For all ratio variables, means and standard deviations were calculated and baseline differences between the groups evaluated using a t-test. For all nominal variables, absolute frequencies and percentages were calculated and baseline differences between the groups were assessed using a Chi-square test. The socioeconomic ordinal variable baseline differences between the groups were evaluated using the Mann-Whitney test. To compare mortality over time between the groups, survival analysis was performed using adjusted Cox regression. The dependent variable was survival. The time-dependent covariate for the treatment group (bevacizumab) was the interval between the first injection to survival or death; and for the control group, the interval between the start of monitoring (date of first injection in the corresponding bevacizumab treated patient) to survival or death, all truncated at 7 years. Adjusted variables were age, smoking, alcohol abuse, hypertension, diabetes, obesity, congested heart failure, liver cancer, ischemic heart disease, and cerebrovascular accident.

Statistical analyses were conducted using the SPSS statistical software (Version 20). The criterion for accepting the research hypothesis was: Alpha (α) = .05 (one-sided). The criterion for negating the preliminary differences between the treatment and the control group was: Alpha (α) = .05 (two-sided).

Results

A total of 5385 individuals met the criteria established for the treatment group; and 10,756 aged and gender matched individuals comprised (the control group).

Sociodemographic and clinical characteristics of the groups are shown in Table 1. Patients in the treatment group were a mean 3.5 months older than controls (81.2 vs. 80.9 years). The proportion of males was the same, 45.7% in both groups. A high prevalence of medical comorbidities was found in both groups, though higher in the bevacizumab group.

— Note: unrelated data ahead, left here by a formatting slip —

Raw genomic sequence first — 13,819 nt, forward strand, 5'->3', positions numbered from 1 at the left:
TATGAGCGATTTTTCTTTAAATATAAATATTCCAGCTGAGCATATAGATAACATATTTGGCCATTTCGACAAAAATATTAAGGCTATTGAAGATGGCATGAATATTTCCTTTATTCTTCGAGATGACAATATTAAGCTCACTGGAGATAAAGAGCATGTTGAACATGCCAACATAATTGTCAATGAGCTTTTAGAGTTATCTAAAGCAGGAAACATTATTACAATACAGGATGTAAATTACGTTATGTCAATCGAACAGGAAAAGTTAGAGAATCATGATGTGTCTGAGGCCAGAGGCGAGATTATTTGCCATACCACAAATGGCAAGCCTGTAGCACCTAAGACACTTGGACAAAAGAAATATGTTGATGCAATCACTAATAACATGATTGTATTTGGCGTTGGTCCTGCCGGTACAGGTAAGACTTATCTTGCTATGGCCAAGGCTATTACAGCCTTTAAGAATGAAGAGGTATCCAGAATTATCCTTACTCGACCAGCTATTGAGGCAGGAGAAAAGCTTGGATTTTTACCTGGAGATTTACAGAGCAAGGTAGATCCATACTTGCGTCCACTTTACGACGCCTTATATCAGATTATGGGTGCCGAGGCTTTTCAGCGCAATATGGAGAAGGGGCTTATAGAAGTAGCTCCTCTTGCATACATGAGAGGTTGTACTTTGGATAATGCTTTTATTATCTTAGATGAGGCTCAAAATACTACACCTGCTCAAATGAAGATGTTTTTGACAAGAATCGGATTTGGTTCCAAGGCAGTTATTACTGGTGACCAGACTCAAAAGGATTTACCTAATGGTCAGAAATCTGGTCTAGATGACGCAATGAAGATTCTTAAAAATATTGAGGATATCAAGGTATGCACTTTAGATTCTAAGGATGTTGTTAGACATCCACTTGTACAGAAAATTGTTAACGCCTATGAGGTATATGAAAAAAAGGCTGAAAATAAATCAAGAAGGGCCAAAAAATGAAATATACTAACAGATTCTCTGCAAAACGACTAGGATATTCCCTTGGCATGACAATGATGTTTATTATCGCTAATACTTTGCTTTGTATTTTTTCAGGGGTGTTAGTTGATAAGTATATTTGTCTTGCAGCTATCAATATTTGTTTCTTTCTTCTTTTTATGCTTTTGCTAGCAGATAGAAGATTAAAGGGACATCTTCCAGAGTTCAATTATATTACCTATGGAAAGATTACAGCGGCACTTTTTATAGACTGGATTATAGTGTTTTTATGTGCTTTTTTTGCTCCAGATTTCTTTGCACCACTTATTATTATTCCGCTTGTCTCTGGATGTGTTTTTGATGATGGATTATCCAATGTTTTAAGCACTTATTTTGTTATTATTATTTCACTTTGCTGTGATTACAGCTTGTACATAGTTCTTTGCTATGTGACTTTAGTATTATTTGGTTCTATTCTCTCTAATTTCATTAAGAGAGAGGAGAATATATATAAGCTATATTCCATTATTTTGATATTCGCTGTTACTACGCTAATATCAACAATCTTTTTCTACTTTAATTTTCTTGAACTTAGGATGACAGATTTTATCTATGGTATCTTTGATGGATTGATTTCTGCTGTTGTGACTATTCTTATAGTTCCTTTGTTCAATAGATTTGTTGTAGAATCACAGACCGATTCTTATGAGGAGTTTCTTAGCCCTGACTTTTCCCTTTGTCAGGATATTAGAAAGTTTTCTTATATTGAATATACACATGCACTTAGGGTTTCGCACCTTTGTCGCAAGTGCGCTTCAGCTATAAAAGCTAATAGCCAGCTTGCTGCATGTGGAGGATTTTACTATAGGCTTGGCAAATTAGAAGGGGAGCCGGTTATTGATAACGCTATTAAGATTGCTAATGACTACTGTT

Table 1 Patient characteristics and outcome

During follow-up (maximal follow-up of 73 months), 1063 (19.7%) patients who used bevacizumab died, compared to 1298 (12.1%) in the control group (P < .001). Cumulative survival was greater in the control group (Table 2, Fig. 1). After adjusted Cox regression, mortality was greater for the treatment group, OR = 1.69, (95% C.I. 1.54–1.84), P < .001(Table 3).

Table 2 Survival (Life Table)
Fig. 1
figure1

Cumulative Survival. Cumulative survival is greater in patients who were not exposed to bevacizumab

Table 3 Mortality (Cox regression)

The mean number of injections was significantly lower in patients who died 6.1 (6.43) vs. survived 8.3 (8.82) years, t(2158) = 8.98, P < .001. Patients died after having being treated during 10.50 ± 13.57 months, 18.8 ± 16.80 months after the last injection.

Discussion

We report increased mortality in patients treated with bevacizumab for wet AMD, compared to age and gender matched individuals for whom there was no record of a prescription to any anti-VEGF agent.

Bevacizumab is known to escape the eye, reach the general circulation, and inhibit systemic VEGF-A [3]. VEGF-A is involved in homeostasis and healing in many systems. As an anti-angiogenic agent, bevacizumab may impair the ability of vascular tissues to contribute to healing [4, 22]. Impairment of normal healing rather than direct injury to vital organs seems to explain the long-term adverse effects observed for bevacizumab. However, this is difficult to detect in patients who receive intravenous doses of bevacizumab, due to the reduced survival inherent to the malignant condition being treated; nevertheless, apprehensions have been raised [23].